These plans and toolkits have been created through the work of many state and local partners with a shared interest in providing coordinated and comprehensive mental and behavioral health services to women before, during and after pregnancy
With more recent published guidance, public health nurses are increasingly screening for Perinatal Mood and Anxiety Disorders (PMAD) in home visitation and clinical settings. New evidence shows that maternal mental illness is a more common health concern than previously thought, and that many cases of what has been called postpartum depression, actually started during the pregnancy. Left untreated, this can be detrimental to the well-being of both the mother and child.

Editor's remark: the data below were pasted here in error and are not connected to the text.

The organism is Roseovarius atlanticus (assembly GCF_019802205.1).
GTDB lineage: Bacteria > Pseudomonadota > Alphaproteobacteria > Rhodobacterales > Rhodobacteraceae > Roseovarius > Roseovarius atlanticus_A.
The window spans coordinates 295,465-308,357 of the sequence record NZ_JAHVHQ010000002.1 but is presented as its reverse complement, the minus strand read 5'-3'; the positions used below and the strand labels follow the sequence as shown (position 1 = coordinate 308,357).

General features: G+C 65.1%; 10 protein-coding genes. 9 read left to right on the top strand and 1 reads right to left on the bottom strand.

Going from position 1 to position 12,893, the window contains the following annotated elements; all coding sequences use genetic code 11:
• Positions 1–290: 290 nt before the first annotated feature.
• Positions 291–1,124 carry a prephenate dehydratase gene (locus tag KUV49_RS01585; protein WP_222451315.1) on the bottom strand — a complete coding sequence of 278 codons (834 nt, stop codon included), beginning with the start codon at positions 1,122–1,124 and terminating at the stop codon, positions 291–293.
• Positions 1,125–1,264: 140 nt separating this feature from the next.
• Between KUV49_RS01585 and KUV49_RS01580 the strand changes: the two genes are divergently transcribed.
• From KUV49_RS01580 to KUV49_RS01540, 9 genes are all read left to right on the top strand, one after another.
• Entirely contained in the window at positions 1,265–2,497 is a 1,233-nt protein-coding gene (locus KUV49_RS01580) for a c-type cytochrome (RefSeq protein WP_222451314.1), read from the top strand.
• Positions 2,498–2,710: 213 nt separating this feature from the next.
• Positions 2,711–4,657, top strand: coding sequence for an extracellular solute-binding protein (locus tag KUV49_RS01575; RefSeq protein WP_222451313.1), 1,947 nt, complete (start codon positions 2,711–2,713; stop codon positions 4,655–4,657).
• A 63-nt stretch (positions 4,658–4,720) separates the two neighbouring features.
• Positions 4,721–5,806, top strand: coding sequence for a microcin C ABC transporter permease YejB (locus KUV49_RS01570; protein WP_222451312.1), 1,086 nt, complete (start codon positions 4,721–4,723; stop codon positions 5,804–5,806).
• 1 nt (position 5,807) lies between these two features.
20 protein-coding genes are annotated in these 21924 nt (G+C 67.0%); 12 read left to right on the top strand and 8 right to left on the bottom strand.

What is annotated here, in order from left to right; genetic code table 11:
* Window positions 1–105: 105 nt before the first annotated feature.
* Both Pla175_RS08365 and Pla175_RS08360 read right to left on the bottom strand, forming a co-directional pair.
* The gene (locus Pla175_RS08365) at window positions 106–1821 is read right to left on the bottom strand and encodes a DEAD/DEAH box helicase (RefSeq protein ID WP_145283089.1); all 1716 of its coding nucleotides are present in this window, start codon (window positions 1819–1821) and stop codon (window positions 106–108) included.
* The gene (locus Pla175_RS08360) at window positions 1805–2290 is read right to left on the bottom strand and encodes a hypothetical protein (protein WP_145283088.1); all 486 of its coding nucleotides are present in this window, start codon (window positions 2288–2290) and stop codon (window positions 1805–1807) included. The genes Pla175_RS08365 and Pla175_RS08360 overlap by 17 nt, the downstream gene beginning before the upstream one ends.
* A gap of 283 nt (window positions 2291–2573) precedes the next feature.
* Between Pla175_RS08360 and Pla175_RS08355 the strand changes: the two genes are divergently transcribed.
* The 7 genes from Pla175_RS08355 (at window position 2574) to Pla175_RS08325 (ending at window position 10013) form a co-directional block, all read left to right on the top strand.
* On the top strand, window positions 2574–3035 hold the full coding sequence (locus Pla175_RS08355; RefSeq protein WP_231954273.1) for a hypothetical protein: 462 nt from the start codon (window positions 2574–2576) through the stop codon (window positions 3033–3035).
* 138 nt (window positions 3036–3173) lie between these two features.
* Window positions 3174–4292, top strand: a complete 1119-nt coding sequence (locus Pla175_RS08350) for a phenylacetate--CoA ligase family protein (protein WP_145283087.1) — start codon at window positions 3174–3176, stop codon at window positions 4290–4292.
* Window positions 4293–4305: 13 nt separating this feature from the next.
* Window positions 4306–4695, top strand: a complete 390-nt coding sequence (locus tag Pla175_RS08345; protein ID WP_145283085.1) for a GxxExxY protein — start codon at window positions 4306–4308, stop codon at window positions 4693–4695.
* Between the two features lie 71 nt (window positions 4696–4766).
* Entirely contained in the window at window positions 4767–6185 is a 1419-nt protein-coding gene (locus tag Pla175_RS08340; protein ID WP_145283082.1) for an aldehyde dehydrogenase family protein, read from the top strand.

Mental health and substance use disorders affect people from all walks of life and all age groups. While common, recurrent, and often serious, these illnesses are also treatable, and many people do recover. Additionally, these conditions are often co-occurring. Nearly 50% of people who have one disorder have the other. Research suggests this may be the result of common risk factors contributing to both disorders; substance use may be a form of self-medicating for mental health disorders and brain chemistry can change due to substance use, making mental health disorders more likely. The mental health illnesses which most commonly co-occur with substance use are depression, bipolar disorder, and anxiety disorders.
Curious on how the Kansas Connecting Community (KCC) program has impacted our state? This program impact paper aims to describe and explain some of the disparities impacting perinatal behavioral health conditions and maternal health outcomes in the state of Kansas, including recommendations to improve systems of care. Data from the first four years of KCC is highlighted.